Journalists weigh in on what to do—and not to do—when working with the news media.
Byline: Leah Spellman Craig
“Stonewalling.” “Taking it personally.” “Slow to respond.” These are some of the obstacles journalists face in their constant sprint to meet deadlines and create attention-grabbing stories before the competition.
While the news industry has changed dramatically through the years, its power and importance remain. An April 2012 report by the Washington, D.C.-based Pew Research Center found that nearly 72 percent of Americans follow local news closely. Businesses need the media to help spread key messages and announcements, and reporters rely on public relations professionals to provide information, arrange interviews and supply story ideas.
So whether you embrace working with the media or cringe at the thought, it pays to be familiar with the fundamentals. Here are some tips:
1. Understand the local angle. No two publications are the same, and not all members of the press can be lumped into one category. Dan Eschenfelder, news editor at GTN News, says his station has the community’s best interest at heart—including local businesses and organizations.
“We are local journalists,” Eschenfelder says. “We do not have a bias. We are concerned, interested and enjoy the same things as you. We find worthy experts who offer answers, solutions and advice so people can better arm themselves with information.”
2.Respond quickly. Newspapers, magazines, online outlets, radio stations and TV stations all have varying deadlines. With this in mind, it is important to respond to reporters in a timely fashion—even if that means simply acknowledging you received their request and are working on formulating a response or coordinating the requested interview. When an opportunity presents itself, failure to respond in a timely fashion may mean missing out on free, positive coverage.
“It is frustrating when we leave a message and the business doesn’t get back to us until late in the afternoon or says they can’t meet until 4pm,” says Andrea Clenney, news director at WCJB TV20. “We are working on deadline. Our first afternoon newscast is at 5:30pm.”
3. Be available. Once you have worked with the reporter and have offered the information you can provide, it is important to remain accessible. Reporters may need to coordinate photography, get additional information or clarify details.
“Let the reporter know you’re available for any clarifications or fact-checking after the interview,” suggests Alina Dizik, a freelance journalist who has written for numerous national publications, including The Wall Street Journal. “This can help prevent mistakes.”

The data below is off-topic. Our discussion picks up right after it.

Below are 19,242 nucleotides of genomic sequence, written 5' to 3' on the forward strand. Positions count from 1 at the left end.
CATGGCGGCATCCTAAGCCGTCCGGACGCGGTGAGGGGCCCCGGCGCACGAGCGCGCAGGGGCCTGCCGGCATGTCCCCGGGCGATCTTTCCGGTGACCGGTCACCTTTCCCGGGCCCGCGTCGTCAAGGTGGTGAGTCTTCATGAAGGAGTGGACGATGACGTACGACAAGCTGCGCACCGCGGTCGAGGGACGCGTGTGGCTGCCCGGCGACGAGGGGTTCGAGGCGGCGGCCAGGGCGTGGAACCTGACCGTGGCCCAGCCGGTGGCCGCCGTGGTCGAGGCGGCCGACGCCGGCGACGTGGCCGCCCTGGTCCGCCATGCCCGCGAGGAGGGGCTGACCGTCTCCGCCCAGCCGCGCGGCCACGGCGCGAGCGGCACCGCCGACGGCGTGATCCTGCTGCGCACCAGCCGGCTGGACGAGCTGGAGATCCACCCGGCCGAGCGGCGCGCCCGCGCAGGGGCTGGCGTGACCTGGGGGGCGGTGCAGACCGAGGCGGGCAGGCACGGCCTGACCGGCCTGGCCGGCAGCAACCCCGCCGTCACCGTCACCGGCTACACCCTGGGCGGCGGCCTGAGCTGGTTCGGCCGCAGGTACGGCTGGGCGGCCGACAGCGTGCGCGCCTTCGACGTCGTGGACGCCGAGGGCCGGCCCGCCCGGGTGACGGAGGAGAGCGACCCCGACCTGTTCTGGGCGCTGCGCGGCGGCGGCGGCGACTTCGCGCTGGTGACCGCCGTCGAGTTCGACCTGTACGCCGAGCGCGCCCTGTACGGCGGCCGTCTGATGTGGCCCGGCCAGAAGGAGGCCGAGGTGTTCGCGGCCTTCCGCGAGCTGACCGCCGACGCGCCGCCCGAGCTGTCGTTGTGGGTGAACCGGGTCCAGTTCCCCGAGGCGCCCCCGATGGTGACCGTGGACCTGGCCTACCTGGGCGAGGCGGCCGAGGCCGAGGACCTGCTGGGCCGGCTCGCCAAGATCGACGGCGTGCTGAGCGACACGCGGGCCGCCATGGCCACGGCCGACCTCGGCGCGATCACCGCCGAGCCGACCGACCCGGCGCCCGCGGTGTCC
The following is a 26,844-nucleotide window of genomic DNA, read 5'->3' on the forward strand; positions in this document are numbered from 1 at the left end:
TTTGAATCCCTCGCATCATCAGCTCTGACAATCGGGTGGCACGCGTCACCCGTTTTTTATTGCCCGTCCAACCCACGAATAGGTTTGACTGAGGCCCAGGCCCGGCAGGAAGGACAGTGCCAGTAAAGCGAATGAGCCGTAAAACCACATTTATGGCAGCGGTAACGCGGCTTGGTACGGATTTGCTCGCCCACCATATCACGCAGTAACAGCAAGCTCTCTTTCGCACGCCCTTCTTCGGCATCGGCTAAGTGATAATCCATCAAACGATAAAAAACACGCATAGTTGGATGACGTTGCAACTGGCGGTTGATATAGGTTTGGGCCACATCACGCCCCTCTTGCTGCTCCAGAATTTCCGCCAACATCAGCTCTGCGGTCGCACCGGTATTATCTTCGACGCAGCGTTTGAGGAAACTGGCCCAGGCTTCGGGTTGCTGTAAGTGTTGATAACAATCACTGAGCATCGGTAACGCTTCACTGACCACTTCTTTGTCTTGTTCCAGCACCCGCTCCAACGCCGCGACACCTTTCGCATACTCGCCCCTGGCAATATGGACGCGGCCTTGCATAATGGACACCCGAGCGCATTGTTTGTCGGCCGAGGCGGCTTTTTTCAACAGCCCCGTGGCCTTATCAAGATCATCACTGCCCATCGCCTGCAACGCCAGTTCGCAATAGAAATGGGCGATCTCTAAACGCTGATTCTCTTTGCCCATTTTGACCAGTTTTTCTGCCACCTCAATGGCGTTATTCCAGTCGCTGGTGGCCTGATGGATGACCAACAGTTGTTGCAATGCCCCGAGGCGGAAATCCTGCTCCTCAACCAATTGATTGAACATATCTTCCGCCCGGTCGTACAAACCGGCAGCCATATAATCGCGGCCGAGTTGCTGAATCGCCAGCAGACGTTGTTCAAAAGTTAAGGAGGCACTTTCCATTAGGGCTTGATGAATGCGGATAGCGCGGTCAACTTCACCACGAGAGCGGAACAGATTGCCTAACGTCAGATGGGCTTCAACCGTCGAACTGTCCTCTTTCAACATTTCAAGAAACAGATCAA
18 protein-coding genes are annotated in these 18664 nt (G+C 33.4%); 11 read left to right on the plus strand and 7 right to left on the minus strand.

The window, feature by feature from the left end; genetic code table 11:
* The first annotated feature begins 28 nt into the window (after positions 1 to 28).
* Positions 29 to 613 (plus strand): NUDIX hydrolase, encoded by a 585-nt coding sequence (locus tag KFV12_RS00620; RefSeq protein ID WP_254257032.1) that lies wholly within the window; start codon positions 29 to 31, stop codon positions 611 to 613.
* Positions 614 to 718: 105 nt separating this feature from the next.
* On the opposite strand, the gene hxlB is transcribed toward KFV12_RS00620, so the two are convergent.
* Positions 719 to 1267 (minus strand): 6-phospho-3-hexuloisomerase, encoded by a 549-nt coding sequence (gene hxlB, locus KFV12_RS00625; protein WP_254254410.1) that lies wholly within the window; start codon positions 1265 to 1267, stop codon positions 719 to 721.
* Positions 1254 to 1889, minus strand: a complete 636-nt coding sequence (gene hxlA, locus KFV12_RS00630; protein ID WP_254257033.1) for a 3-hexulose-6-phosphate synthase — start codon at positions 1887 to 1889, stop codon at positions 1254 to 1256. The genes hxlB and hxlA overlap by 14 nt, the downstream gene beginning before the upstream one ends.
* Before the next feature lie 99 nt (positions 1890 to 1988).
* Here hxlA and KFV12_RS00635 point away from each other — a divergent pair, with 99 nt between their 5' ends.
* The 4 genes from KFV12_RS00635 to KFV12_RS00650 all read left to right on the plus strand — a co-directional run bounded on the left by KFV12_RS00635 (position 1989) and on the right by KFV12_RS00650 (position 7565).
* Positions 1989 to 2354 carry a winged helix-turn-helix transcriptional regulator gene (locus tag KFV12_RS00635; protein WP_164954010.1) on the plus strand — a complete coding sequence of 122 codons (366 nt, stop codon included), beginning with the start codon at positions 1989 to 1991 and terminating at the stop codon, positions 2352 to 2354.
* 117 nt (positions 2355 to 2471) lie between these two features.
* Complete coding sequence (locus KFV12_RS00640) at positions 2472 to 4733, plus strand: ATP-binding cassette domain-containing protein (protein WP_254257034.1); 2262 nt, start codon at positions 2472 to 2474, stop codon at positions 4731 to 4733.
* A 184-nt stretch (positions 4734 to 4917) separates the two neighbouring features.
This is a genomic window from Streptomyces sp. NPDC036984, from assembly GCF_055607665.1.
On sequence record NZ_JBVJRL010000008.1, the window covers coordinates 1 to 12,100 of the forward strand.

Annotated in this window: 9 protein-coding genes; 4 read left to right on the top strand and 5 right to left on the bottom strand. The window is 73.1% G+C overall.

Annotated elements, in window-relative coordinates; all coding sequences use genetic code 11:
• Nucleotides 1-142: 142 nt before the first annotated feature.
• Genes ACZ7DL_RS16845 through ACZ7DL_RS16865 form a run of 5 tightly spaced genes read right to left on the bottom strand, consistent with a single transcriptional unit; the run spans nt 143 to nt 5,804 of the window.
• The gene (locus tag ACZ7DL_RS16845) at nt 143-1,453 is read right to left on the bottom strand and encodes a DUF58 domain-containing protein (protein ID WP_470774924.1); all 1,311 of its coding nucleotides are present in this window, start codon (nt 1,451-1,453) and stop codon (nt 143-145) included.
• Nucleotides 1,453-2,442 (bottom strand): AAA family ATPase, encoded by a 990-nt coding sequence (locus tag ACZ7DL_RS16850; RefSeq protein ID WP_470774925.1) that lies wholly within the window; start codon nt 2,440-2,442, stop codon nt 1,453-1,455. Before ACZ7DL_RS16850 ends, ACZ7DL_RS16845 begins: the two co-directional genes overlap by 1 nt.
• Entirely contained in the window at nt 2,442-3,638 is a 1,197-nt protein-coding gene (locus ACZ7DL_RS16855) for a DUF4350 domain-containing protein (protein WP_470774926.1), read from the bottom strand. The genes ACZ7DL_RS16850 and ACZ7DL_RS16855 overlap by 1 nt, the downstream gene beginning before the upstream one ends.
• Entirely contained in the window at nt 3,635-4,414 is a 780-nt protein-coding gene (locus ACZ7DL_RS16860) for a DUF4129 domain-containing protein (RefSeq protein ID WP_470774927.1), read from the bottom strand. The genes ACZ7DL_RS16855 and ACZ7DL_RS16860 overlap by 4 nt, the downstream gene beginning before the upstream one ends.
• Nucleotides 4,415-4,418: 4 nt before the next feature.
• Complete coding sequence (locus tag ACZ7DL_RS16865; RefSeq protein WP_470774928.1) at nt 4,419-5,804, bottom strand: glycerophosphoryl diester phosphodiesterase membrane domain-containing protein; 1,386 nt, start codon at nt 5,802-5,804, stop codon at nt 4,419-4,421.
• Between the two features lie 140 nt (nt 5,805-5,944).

4. Avoid saying “no comment.” Local news outlets often cover positive stories, but when a crisis occurs or an investigation is underway, it is important to have a strategy in place to respond to your key audiences.
“Our biggest frustration when contacting a business regarding a story that is negative is what we perceive as ‘stonewalling,’” says Clenney of WCJB TV20. “Refusing to talk on camera gives the viewer the impression that you have something to hide. A business is far better off talking to us or making a statement than not.”
5. Have realistic expectations. Asking to review a story in advance or approve a quote may seem reasonable, but Dizik says in the news world, it’s taboo. “Most likely, it’s not allowed. It is against the editorial policies for most publications and would actually get the reporter in trouble.”
Mutual respect and taking time to build a relationship with reporters is key. How you respond to a media request today can greatly impact how you and your business is perceived and how your company is reflected in tomorrow’s headlines.
Leah Spellman Craig, corporate communications specialist at RTI Biologics, in Alachua, Fla., has five years of public relations experience and has worked with reporters from numerous local and national media outlets, including USA Today, The Wall Street Journal and CNN. She is communications director for the Gainesville Chapter of the Florida Public Relations Association.